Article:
Vol. 17 •Issue 19 • Page 14
Kids and Asthma
RTs Can Put Misconceptions to Rest
Sometimes superstitions, like old wife’s tales, pass from person to person because somewhere in the original advice lay a nugget of wisdom. For example, medical studies have shown chicken soup, the old staple for dealing with the common cold, indeed offers scientific benefits.
Now that’s not to say people should cling to every bit of folksy lore. Many sayings are still baseless bunk, granting no special benefits or protections. After all, not every black cat crossing your path this fall will bring bad luck, and you need not immediately phone your mother’s chiropractor should your foot land on a crevice in the sidewalk.
Similar misplaced conceptions often surround children with asthma. Because of the condition’s volatility, many parents believe they must put curbs on the children’s activities. But too much prevention can be damaging too. In this instance, the ounce of prevention may create the need for a pound of cure. Coddling can lead youngsters to be too inactive, say experts.
The fact remains that physical activities like running and swimming have been shown to decrease the severity of asthma symptoms, according to researchers at the Johns Hopkins Children’s Center in Baltimore. Despite the preponderance of data available promoting exercise for asthmatics, a recent study revealed 20 percent of children with asthma do not get enough exercise.
Published in the journal Pediatrics, the report showed physical inactivity is due partly to parents’ misconceptions that exercise poses a risk to asthmatic children. The findings are based on the results of a telephone survey of the parents of 137 children with asthma and parents of 106 healthy children.
According to the study, almost one-fifth of all parents agreed with a statement that exercise is dangerous for children with asthma. More telling is the finding that one-quarter of parents of asthmatic children said they were afraid their children would get sick if they exercised, and that their children get upset with strenuous activity. Children whose parents held such beliefs were more likely to be inactive.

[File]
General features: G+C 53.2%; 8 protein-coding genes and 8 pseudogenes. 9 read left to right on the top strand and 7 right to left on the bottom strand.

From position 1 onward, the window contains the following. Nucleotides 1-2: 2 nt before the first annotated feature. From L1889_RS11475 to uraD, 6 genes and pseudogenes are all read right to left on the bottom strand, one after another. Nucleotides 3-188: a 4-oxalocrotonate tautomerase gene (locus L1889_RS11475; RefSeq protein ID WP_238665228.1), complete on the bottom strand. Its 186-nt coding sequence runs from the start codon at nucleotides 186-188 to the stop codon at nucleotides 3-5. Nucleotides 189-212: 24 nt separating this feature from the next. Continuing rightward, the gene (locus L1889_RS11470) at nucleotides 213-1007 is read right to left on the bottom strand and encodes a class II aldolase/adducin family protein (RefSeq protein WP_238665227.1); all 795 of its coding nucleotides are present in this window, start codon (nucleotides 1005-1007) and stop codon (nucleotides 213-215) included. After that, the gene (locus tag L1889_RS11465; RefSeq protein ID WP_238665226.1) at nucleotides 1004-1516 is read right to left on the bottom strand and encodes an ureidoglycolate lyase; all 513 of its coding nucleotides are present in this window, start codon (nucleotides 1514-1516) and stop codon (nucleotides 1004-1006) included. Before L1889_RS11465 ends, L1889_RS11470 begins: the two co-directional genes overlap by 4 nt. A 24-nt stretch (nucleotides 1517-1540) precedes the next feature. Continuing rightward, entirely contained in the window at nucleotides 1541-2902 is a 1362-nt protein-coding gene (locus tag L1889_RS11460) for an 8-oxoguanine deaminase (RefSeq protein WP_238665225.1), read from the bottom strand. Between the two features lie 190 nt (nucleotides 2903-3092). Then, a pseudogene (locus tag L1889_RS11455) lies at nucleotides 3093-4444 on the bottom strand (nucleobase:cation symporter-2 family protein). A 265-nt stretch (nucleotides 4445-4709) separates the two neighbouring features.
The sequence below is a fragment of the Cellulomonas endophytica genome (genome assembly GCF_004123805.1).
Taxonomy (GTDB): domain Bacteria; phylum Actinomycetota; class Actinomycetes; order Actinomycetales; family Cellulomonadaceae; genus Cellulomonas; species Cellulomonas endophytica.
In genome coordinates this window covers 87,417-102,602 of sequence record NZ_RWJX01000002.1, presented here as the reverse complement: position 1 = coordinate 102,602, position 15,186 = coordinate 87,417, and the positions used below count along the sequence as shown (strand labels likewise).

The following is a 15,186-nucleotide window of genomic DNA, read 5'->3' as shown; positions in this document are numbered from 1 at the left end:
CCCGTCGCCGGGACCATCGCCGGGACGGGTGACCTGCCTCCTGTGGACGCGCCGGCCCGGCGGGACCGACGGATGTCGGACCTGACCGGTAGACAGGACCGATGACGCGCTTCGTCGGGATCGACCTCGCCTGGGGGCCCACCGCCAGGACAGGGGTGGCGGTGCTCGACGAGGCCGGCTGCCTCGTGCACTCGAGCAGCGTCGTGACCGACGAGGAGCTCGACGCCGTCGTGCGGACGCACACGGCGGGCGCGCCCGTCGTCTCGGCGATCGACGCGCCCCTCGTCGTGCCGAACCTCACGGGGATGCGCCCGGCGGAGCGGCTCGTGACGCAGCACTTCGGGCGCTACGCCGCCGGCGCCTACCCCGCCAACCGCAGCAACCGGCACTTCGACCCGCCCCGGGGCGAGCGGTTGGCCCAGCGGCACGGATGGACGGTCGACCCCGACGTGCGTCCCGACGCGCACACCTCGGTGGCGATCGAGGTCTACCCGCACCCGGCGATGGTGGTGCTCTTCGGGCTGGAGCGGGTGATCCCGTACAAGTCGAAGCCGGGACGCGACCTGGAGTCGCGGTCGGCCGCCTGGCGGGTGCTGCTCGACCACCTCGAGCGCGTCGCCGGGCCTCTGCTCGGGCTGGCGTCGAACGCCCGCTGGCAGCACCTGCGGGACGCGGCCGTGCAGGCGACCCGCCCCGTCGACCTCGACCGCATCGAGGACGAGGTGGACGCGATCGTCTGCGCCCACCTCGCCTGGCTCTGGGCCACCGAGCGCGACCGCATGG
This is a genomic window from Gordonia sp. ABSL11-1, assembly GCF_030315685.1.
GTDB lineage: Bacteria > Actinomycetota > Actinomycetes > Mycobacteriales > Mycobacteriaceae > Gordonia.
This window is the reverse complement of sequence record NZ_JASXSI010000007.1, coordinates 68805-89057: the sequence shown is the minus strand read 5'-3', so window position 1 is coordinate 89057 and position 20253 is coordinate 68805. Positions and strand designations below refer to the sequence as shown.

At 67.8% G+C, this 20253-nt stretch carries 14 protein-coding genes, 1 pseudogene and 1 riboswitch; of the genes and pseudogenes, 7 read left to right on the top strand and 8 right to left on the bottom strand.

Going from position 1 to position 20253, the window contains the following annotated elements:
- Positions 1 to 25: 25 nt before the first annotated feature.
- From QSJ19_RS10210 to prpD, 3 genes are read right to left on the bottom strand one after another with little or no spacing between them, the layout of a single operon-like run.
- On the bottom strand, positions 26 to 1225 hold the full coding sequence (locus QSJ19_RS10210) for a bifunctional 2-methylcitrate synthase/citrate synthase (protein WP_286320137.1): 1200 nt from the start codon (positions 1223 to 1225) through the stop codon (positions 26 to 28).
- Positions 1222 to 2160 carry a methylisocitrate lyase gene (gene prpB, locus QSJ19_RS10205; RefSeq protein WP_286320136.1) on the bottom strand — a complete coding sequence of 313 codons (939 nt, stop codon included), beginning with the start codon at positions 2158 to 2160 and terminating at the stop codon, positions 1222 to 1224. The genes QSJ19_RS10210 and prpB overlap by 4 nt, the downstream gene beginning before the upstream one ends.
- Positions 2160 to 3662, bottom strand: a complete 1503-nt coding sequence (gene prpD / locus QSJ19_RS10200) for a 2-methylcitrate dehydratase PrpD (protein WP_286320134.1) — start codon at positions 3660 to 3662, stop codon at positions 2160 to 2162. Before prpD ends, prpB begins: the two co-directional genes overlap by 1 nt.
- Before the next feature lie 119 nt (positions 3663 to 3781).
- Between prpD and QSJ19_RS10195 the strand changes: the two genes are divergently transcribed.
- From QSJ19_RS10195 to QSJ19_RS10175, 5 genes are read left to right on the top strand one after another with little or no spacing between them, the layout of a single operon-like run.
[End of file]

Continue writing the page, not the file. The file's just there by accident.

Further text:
The study’s authors further indicated that children with moderate or severe asthma—including those who take asthma-controlling medications—were less likely to engage in high levels of physical activity.
“These results are troubling,” said David Lang, MD, MPH, who led the research while a pediatric fellow at the children’s center. “Despite medical advances and a better understanding of asthma, we found that beliefs still exist that exercise is dangerous for asthmatic children and that children with asthma should not exercise. In reality, physical activity has important benefits for all children, including those with asthma.”
Another misconception making the rounds is that flu vaccinations can help control asthma exacerbations. The rumor persists despite the fact recent research has been unable to link influenza vaccinations with asthma, either positively or negatively.
“There have been worries and hopes” on the issue, according to Dr. Frank DeStefano, a researcher with the U.S. Centers for Disease Control and Prevention’s National Immunization Program. On one side, some parents worry a flu shot might trigger an attack. Likewise there are parents who hold hope that the same flu shot might actually prevent an exacerbation.
“I think it’s clear that the flu shot doesn’t have impact,” added DeStafano, “but that’s not the reason to recommend flu shots.”
Herman J. Bueving MD, and his colleagues studied almost 700 children with asthma between the ages of 6 and 18 years, 347 of whom were given the flu vaccine and 349 who were given a placebo. Forty-two pharyngeal swabs from the children were positive for influenza, with 24 in the vaccine group and 18 in the placebo group—a 33 percent difference. Ultimately they found flu shots did not significantly reduce the number, severity or duration of flu-related asthma attacks.
Bueving noted the vaccines used in the flu seasons spread over several years were very effective. “For the two seasons of this study, we had good matches with the type of flu and vaccine, and that is important.” he adds. “Otherwise it can be said, ‘Well, if you don’t have a good match, you were just lucky with your results.’
The authors said the influenza-related asthma exacerbations they detected were all of similar severity. The study’s young participants were recruited through family physicians in the city of Rotterdam, the Netherlands, and its surrounding areas during the flu seasons of 1999-2000 and 2000-2001. This study appears in the American Journal of Respiratory and Critical Care Medicine.